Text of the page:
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August is Gastroparesis Awareness Month. IFFGD works to focus attention on important health messages about gastroparesis diagnosis, treatment, and quality of life issues. The goals include improving understanding of gastroparesis to help patients and families manage the condition, and encouraging preventive strategies.

We encourage people experiencing the symptoms of gastroparesis to consult their physicians and to browse our web pages or contact us to receive information regarding the condition.

With sponsorship by IFFGD, Gastroparesis Awareness Month was listed on the U.S. National Health Observances Calendar* beginning in 2016. Health observances are days, weeks, or months devoted to promoting particular health concerns. Individuals, health professionals, teachers, community groups, and others can use these special times to sponsor health promotion events and stimulate awareness of health issues.

How you can get involved

The number of people with gastroparesis appears to be rising. Yet gastroparesis is poorly understood. More community awareness is needed about the condition.

The more we work together to raise awareness for gastroparesis, the greater our ability to impact positive outcomes, such as additional research  and improved patient care for the functional GI and motility disorders community.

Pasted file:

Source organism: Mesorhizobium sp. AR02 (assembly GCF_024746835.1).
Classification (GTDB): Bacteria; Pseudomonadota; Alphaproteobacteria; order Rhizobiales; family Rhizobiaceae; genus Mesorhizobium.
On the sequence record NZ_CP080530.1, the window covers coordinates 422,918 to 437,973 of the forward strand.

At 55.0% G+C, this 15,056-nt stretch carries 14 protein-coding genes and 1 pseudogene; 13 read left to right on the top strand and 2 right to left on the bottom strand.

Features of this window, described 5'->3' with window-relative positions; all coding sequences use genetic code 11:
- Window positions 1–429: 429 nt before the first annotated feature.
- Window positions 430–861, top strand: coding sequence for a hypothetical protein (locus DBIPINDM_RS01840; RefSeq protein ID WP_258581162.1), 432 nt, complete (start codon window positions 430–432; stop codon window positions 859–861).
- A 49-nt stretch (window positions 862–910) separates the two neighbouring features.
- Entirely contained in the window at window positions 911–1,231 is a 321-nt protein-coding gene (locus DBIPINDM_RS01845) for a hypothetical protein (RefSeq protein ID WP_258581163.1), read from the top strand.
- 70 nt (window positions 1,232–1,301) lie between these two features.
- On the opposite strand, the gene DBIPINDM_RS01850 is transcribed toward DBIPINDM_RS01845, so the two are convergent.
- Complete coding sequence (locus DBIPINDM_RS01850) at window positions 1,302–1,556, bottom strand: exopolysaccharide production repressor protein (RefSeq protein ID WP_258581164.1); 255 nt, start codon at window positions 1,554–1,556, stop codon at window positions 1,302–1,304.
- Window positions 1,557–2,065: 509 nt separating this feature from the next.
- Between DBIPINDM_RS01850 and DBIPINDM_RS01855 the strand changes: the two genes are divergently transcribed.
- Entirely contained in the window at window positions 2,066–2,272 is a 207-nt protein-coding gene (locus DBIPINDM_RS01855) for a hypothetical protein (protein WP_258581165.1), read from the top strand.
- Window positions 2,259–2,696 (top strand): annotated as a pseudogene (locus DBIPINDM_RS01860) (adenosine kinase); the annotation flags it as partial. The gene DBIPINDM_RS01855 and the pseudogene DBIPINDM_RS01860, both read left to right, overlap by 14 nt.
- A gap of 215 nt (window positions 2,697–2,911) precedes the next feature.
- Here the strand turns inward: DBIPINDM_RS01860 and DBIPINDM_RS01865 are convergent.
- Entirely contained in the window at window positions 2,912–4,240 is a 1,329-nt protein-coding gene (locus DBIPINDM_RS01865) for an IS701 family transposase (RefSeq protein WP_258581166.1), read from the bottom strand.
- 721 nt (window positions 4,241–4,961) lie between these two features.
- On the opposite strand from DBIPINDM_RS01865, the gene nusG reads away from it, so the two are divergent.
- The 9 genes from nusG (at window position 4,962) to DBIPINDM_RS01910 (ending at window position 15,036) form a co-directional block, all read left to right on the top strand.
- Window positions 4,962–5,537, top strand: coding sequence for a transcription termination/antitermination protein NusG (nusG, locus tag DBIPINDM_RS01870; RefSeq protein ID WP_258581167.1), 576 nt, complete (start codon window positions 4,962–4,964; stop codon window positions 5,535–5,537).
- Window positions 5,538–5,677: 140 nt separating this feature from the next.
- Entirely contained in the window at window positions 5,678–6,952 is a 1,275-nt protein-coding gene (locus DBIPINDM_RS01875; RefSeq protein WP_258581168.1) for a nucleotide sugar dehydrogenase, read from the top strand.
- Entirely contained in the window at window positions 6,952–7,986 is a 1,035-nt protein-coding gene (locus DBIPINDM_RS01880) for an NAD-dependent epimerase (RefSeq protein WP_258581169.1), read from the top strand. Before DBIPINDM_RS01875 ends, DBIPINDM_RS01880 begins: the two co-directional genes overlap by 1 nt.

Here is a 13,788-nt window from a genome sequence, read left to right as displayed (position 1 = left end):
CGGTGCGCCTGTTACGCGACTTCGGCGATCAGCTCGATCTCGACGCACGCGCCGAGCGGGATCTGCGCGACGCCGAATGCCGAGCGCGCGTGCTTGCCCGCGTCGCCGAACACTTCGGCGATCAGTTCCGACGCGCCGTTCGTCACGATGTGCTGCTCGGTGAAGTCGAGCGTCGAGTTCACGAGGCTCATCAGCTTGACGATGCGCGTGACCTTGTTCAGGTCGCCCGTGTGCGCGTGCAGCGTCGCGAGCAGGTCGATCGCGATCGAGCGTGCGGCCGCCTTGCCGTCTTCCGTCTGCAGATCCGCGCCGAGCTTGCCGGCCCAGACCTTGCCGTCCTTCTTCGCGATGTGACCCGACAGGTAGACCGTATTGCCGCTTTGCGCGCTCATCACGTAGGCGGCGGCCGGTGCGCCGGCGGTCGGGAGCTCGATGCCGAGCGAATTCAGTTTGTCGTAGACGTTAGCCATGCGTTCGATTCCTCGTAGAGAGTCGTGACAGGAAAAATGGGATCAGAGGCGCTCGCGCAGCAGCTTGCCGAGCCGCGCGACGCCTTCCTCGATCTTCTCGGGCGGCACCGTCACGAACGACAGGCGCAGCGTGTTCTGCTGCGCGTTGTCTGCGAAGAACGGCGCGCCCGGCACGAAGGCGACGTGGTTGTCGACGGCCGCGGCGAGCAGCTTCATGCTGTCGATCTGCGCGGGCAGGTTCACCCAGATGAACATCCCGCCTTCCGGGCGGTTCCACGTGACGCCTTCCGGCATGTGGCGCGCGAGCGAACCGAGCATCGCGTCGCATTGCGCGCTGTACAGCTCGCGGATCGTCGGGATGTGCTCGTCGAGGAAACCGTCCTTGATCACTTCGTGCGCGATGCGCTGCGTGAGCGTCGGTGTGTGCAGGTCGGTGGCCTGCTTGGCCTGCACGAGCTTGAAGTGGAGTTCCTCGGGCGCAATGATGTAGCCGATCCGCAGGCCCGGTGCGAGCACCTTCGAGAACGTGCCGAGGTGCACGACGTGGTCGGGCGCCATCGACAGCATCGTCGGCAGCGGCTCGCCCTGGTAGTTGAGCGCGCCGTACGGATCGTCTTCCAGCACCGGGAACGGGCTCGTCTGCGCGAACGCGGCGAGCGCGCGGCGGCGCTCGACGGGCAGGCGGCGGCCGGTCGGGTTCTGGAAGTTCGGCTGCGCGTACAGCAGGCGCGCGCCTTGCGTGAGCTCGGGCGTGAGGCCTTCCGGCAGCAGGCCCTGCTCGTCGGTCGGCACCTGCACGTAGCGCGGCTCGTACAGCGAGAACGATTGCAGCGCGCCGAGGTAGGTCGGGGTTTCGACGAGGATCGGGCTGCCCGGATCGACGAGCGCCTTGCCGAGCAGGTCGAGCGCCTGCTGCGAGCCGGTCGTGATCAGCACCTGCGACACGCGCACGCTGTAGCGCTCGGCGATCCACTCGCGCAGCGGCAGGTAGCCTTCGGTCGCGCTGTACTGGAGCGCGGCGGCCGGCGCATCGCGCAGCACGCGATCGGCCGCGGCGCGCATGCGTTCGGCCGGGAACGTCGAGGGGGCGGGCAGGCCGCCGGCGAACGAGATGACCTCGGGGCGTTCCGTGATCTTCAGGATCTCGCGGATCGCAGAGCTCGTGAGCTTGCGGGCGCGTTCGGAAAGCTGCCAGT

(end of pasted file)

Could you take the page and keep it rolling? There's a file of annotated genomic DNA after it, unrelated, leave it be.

Statement for the Record for Gastroparesis Awareness Month
On July 12, 2016 U.S. Senator Tammy Baldwin (WI) introduced a statement for the record on behalf of the millions of Americans affected by gastroparesis recognizing National Gastroparesis Awareness Month. Read her remarks here.

Gastroparesis Awareness Month Honored
On July 9, 2015 Congresswoman Gwen Moore (WI-4) introduced a statement in the US House of Representatives on behalf of Americans affected by gastroparesis in honor of National Gastroparesis Awareness Month. Read her remarks here.

Here are a few things you can do to help educate others and raise awareness for gastroparesis in your community:

Remember, if you have questions specific to a personal health problem, condition, or treatment, talk with your physician or healthcare provider – one who is familiar with and can address your individual circumstances.

*The National Health Observances Calendar is maintained by the U.S. Department of Health and Human Services, Office of Disease Prevention and Health Promotion.

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What it means to be an advocate – someone who speaks out and works with others to create meaningful, positive change. Let your voice be heard.

Taking Action for Digestive Health

The Functional GI and Motility Disorders Research Enhancement Act of 2015

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